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Specialist in Multirotor Tech & FPV Equipment

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The Prime is one of our latest FPV video transmitters (VTX) and is our first VTX to boast 40 channels, which include the new 'RaceBand' frequencies. As well as being compatible with the new RaceBand frequencies, the Prime VTX is also compatible with all other 5.8Ghz frequencies, via the 4 more traditional frequency bands (A, B, F, E: 32 frequencies).

For those that don't know anything about RaceBand, here's a bit of info: RaceBand was first pioneered by ImmersionRC to allow more pilots to race together without interferance. Essentially, RaceBand is just another set of 5.8Ghz frequencies, to be specific they are: 5658, 5695, 5732, 5769, 5806, 5843, 5880, 5917. The difference between the RaceBand and the other 5.8Ghz bands is that RaceBand frequencies are more spread out across its band (37mhz separation) thus allowing more pilots to fly FPV together without their video feeds causing interference with each others.

The Prime packs in a lot of channels but it also boasts plenty of power, up to 600mW. Best still, it's output power is easily adjusted at the press of a button. You can set it to 25mW, 200mW and 600mW. This is really a great feature as it means you can use the transmitter legally in places where higher power levels are restricted and yet exploit its higher power offering for greater range when legal to do so. It's also handy for those that race in both outdoor and indoor environments. Indoors it’s preferable to use a lower power level to reduce multipathing (poor signal quality caused by the signal being reflected by obstacles).

Changing channels and power levels is quick and easy thanks to the Prime having two selection buttons and LED indicators. The ability to change channels quickly really comes into its own for professional applications and at drone racing events, when lots of people are operating on the same channel.

The Prime features a beautiful, blue anodized aluminum case that is both lightweight and durable, which will help it to survive the most epic of crashes.

The whole setup is largely plug and play, so you can be up and running in literally a few minutes. It comes with a wiring harnesses and a GoPro compatible video cable, which lets you plug your GoPro straight into the transmitter. The Prime can even be powered straight from your flight battery without the need for a UBEC as it supports a wide input voltage (2-4S). It also has a 12V DC output to power a FPV camera. Finally, the TX uses an SMA connector so it can use the full range of ImmersionRC / Fatshark antennas.


  • RF power output 8 step adjustable (25/50/100/200/400/500/600/800mW)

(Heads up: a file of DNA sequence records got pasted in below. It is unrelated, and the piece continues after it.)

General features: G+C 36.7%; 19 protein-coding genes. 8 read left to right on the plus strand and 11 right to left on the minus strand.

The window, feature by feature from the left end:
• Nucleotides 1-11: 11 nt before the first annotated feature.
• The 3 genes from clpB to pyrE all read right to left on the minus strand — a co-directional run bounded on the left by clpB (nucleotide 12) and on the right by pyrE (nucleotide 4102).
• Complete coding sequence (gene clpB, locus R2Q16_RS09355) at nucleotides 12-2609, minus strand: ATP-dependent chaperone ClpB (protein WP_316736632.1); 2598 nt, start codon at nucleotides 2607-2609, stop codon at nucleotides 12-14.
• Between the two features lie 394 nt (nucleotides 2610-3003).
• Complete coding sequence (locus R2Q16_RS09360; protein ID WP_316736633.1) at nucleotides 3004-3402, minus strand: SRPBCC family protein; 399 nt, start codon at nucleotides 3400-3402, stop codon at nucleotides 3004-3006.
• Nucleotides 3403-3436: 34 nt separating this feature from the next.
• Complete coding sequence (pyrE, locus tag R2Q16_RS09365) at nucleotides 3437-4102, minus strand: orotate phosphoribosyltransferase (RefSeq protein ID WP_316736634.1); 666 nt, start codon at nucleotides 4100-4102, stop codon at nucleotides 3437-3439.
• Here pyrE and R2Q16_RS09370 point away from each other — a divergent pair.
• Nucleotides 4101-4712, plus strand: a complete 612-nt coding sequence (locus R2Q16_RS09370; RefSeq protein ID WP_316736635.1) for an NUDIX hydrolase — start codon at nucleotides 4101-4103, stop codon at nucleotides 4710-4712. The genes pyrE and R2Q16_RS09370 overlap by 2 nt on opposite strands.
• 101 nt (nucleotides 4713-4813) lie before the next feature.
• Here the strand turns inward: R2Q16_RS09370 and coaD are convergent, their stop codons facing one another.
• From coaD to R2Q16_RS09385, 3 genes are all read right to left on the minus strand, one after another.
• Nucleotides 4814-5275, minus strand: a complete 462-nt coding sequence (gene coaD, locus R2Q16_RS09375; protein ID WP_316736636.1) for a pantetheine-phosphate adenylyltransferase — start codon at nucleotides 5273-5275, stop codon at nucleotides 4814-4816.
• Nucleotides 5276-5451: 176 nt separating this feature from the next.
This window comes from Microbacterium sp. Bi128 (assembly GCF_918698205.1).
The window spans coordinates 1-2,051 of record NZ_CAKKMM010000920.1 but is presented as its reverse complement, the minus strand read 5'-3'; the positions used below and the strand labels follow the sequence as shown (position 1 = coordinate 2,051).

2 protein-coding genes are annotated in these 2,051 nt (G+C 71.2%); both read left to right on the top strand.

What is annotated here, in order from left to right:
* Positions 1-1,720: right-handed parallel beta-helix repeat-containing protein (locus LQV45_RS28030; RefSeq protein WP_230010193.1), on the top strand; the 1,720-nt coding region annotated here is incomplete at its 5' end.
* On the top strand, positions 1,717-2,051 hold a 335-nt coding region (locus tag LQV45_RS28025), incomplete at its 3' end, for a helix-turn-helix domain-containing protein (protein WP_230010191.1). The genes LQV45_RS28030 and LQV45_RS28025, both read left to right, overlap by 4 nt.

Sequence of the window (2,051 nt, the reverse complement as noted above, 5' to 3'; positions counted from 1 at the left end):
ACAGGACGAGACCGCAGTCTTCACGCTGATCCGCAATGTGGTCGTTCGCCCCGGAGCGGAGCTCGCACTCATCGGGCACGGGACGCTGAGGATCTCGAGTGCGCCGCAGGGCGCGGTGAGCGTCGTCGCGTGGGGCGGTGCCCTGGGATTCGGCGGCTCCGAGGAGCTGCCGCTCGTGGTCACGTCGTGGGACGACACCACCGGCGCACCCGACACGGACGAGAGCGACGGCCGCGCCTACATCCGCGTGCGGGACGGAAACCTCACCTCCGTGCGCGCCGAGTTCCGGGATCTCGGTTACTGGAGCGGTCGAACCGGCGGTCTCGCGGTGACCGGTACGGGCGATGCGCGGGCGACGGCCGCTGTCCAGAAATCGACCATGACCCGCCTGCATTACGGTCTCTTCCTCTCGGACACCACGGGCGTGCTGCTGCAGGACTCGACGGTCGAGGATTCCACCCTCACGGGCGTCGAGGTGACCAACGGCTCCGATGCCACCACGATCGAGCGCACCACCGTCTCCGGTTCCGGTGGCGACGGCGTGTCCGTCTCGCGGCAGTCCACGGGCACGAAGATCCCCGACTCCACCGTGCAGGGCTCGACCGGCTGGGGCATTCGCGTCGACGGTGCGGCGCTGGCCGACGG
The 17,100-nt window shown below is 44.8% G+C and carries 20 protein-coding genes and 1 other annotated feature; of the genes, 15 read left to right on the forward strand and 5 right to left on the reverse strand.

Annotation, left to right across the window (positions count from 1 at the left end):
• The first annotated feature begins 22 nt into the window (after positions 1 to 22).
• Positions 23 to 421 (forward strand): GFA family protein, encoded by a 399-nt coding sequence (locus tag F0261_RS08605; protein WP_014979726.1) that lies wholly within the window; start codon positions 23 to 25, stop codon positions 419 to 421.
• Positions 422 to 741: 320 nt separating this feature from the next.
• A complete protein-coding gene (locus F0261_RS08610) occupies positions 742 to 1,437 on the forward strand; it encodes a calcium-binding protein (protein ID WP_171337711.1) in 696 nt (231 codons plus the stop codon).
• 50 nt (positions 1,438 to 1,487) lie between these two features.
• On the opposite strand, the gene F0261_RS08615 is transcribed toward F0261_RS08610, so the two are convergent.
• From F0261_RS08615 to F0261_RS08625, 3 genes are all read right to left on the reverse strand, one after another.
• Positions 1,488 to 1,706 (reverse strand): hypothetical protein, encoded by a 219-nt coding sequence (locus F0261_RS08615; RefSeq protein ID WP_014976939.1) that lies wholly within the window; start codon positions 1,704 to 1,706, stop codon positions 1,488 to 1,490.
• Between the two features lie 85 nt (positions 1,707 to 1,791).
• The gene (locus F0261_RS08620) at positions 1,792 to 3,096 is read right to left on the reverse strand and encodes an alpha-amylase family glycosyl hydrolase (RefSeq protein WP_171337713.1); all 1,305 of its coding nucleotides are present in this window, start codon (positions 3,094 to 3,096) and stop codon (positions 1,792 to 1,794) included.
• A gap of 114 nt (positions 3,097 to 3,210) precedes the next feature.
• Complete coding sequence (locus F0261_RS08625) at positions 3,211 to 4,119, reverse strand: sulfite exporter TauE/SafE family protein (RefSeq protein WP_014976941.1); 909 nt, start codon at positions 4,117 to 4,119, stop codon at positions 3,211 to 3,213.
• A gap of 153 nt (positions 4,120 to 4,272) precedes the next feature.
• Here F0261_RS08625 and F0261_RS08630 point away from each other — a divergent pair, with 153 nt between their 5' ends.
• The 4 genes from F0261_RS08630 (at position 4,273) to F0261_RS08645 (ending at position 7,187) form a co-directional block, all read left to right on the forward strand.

• 40 channels / 5 Bands - includes Race Band channels compatible with Fatshark & ImmersionRC gear
  • Frequency range: 5645-5945MHz
  • Intuitive and easy to use buttons and LEDs for frequency/power selection
  • Not affected by 2.4GHz R/C radios
  • Wide operating voltage (6-20V)
  • Provides 12v DC power output for FPV cameras
  • Includes GoPro ready FPV video cable

Compatible RxSkyzone RD40 40 Channel 5.8Ghz RaceBand FPV Receiver

IMPORTANT: Do not turn the transmitter on before attaching the antenna, doing so will permanently damage the board!

Note: Please check with your local authorities regarding the operation of this equipment before you purchase. Regulations on power output, usable frequencies and licenses’ to operate vary from region to region.

  • Input voltage: 6-20V
  • Frequency: 40CH 5645-5945MHz
  • Bands: A B F R E (includes raceband)
  • Transmitting current: 300mA @ 12V
  • Transmitting power: 25 / 200 / 600mW (adjustable)
  • Video Format: PAL/NTSC
  • Connector: SMA Female
  • Size: 37x28x8mm
  • Weight: 12g


  • Band A: 5865, 5845, 5825, 5805, 5785, 5765, 5745, 5725
  • Band B: 5733, 5725, 5771, 5790, 5809, 5828, 5847, 5866
  • Band E: 5705, 5685, 5665, 5645, 5885, 5905, 5925, 5945
  • Band F: 5740, 5760, 5780, 5800, 5820, 5840, 5860, 5880
  • Band R: 5685, 5695, 5732, 5769, 5806, 5843, 5880, 5917


  • 1 x Transmitter (TX) 
  • 1 x Video / Power Cable for Gopro 3
  • 1 x DIY Cable (JST Power Connection)
  • 1 x 5.8Ghz 2db Antenna

None Available


By P (not verified) on


Is this transmitter compatible with  Firefly 6s.




By admin on

Hi Paul, sorry for the slow reply, I missed your question. Yes it is P-N-P compatible. 

By Eric Warwicker (not verified) on

I haven't powered it up yet, but I'm impressed with the appearance and quality.

Q1. What is the pinout on the 8 pin socket? (I can see the video and power pins)

Q2. Is the switching between PAL and NTSC automatic or preset to PAL?


Eric W.



By admin on

The pin connections are labelled on the back of the box. Pin 8 is the power in (6-20v). Yes, switching is automatic.


By Mick Cayton (not verified) on

My pin 5 is white. Pin 6 is yellow. This makes white pin 5 video and the yellow pin 6 audio.

Which is correct, the pins or the colour?

Normally yellow is video and white is audio.